“The Blue Flower of Novalis”  uses provocation to provide narrative momentum making this a film  that is not for everyone. Yet even with its structural flaws, it is an empathetic, non-judgmental portrait of a man disregarding taboos and mores in his search for truth.

“The asshole needs to be urgently introduced into the social and political realm,” reads the closing line of Gustavo Vinagre  and Rodrigo Carneiro’s directors’ statement about the film. It opens with an extreme closeup of the asshole and it is framed at a disorienting angle, swelling and contracting as if it were breathing.  We then hear verse recited from off-screen and then the film cuts to a full shot of a naked man  in a yoga plough pose, reading from a collection of Hilda Hilst poems with his rear pointing upwards. Marcelo, the poetry-reading yogi, is a co-author of the film and we never know if what we see is staged or spontaneous.

There are moments that totally depart from reality, such as when Marcelo talks about his brother’s death, the camera shows a funeral happening on the other side of his apartment, with four grieving family members gathered around the brother’s casket. Marcelo joins them and (his voice digitally made to reverberate as if he were speaking inside a church), says that in their youth he and his brother had an incestuous relationship. When the film then returns to him sitting exactly as he was before the camera went to the funeral, it is implied that the scene was in Marcelo’s head and we’re not sure of how much of his revelation was genuine and how much was just part of a performance.

We see that Marcelo has used performing as a means of survival in real life as well. He is intelligent and well read. He gets inspiration and solace from his cultural idols including  Novalis, Georges Bataille, Nina Simone, Maria Callas, Franz Kafka and uses that inspiration to deal with the intolerance he deals with as a queer HIV-positive man who grew up in a homophobic family. By giving him mastery over his own narrative, the film does not see him as a victim.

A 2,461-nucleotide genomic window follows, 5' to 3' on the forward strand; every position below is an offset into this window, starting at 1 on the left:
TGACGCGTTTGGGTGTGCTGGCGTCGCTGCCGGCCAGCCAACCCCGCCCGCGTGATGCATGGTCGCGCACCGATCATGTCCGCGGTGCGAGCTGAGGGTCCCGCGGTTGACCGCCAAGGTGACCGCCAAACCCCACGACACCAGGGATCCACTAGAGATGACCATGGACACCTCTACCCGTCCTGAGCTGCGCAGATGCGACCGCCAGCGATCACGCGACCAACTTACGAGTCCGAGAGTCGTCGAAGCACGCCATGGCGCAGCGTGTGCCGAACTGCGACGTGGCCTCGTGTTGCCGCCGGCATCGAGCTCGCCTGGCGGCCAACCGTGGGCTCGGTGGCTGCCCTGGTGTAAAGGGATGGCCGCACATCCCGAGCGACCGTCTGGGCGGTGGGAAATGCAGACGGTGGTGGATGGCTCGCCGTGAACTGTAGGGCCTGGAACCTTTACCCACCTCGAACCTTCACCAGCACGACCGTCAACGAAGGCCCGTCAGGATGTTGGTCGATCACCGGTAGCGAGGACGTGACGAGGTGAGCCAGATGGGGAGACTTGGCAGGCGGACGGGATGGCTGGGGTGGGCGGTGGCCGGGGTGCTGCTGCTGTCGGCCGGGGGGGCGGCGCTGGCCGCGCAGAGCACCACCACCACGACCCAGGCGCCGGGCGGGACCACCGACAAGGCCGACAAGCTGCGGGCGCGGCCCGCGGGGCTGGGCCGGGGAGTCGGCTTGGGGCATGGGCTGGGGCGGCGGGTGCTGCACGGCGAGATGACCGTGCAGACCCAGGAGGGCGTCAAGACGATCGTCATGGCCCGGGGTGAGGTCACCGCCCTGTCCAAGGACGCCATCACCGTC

The opening shot offers an illustration of the invasive nature of cinéma vérité that is outrageous and extremely powerful.

“1 VERSUS 100”— Meet Malia

“1 VERSUS 100”

Meet Malia

Amos Lassen

Every once in a while I see a movie that is almost impossible for me to review— for whatever reason. Bruno Kohfield-Galeano’s “1 Versus 100” is one such film. It stars Anna McClean, Nancy Nezbit, Charla Cochran and Walter Mecham who all give outstanding performances.

When Larry (Mecham), a powerful attorney, finds out his teenage daughter, Malia (McClean) is gay, he kicks her out for good. She is forced to live with her girlfriend, Lian (Nezbit), as she pieces her life back together. Five years later, Larry is found dead under suspicious circumstances and this brings Malia to end her exotic dancing career. On her last shift she meets Ben, an adult film producer who tempts her to star in an adult movie. Malia is then involved in a car crash that leaves her unable to work for months. Now broke and facing eviction, Malia decides to star in the adult film as the police are cornering in on her mother Susan for the murder of Larry.

What makes this film so special are the emptions we feel while watching. This is not a film that it is possible to just walk away from it. It has stayed with me for some two weeks and I am sure that I will be thinking about it for a very long time. Rather than risk writing a spoiler, I choose to not say anymore. I urge you to see and draw your own conclusions.

“I WAS NOT BORN A MISTAKE”— Meet Yiscah Smith


Meet Yiscah Smith

Amos Lassen

·Yiscah Smith was living as an ultra-Orthodox married man with six children and deep ties in the community before coming out as a gay man and leaving Israel. Once she was back in the United States, Yiscah come out as trans, underwent gender transition and took her current name. It took twenty years for Yiscah to return to Israel, where she became a religious educator and spiritual mentor. The film shows her incredible journey to self-acceptance, compassion, and, finally, to her home in Israel. It alternates between past and present, where she helps clients on their own paths of awareness and self-discovery.

This is probably one of the most intriguing transition stories we have ever seen.  Born in a devout Observant Jewish family in Brooklyn as Yakov Smith, he was picked on and bullied for being effeminate.  As he grew into a teenager and young man, he became increasing desperate to fit in with society.